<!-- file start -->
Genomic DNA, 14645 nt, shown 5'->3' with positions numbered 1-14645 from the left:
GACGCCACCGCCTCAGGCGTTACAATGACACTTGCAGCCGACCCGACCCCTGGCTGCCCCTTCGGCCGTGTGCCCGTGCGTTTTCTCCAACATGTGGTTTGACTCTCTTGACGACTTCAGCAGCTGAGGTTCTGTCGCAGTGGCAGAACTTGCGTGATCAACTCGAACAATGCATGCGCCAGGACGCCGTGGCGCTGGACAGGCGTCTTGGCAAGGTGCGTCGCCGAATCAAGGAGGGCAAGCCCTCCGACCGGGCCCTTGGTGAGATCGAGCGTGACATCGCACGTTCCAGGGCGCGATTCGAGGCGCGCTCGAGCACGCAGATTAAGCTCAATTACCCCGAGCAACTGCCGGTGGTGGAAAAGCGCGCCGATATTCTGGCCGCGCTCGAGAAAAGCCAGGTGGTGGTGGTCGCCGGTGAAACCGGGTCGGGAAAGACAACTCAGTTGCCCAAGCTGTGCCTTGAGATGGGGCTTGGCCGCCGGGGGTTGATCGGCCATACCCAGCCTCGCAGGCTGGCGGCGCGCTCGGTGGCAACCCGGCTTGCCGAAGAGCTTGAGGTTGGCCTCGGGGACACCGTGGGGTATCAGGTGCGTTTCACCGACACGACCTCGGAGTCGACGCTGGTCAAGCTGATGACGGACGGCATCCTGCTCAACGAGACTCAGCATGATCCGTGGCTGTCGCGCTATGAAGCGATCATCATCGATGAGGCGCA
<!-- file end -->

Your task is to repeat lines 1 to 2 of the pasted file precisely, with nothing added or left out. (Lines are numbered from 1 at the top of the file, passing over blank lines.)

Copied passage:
Genomic DNA, 14645 nt, shown 5'->3' with positions numbered 1-14645 from the left:
GACGCCACCGCCTCAGGCGTTACAATGACACTTGCAGCCGACCCGACCCCTGGCTGCCCCTTCGGCCGTGTGCCCGTGCGTTTTCTCCAACATGTGGTTTGACTCTCTTGACGACTTCAGCAGCTGAGGTTCTGTCGCAGTGGCAGAACTTGCGTGATCAACTCGAACAATGCATGCGCCAGGACGCCGTGGCGCTGGACAGGCGTCTTGGCAAGGTGCGTCGCCGAATCAAGGAGGGCAAGCCCTCCGACCGGGCCCTTGGTGAGATCGAGCGTGACATCGCACGTTCCAGGGCGCGATTCGAGGCGCGCTCGAGCACGCAGATTAAGCTCAATTACCCCGAGCAACTGCCGGTGGTGGAAAAGCGCGCCGATATTCTGGCCGCGCTCGAGAAAAGCCAGGTGGTGGTGGTCGCCGGTGAAACCGGGTCGGGAAAGACAACTCAGTTGCCCAAGCTGTGCCTTGAGATGGGGCTTGGCCGCCGGGGGTTGATCGGCCATACCCAGCCTCGCAGGCTGGCGGCGCGCTCGGTGGCAACCCGGCTTGCCGAAGAGCTTGAGGTTGGCCTCGGGGACACCGTGGGGTATCAGGTGCGTTTCACCGACACGACCTCGGAGTCGACGCTGGTCAAGCTGATGACGGACGGCATCCTGCTCAACGAGACTCAGCATGATCCGTGGCTGTCGCGCTATGAAGCGATCATCATCGATGAGGCGCA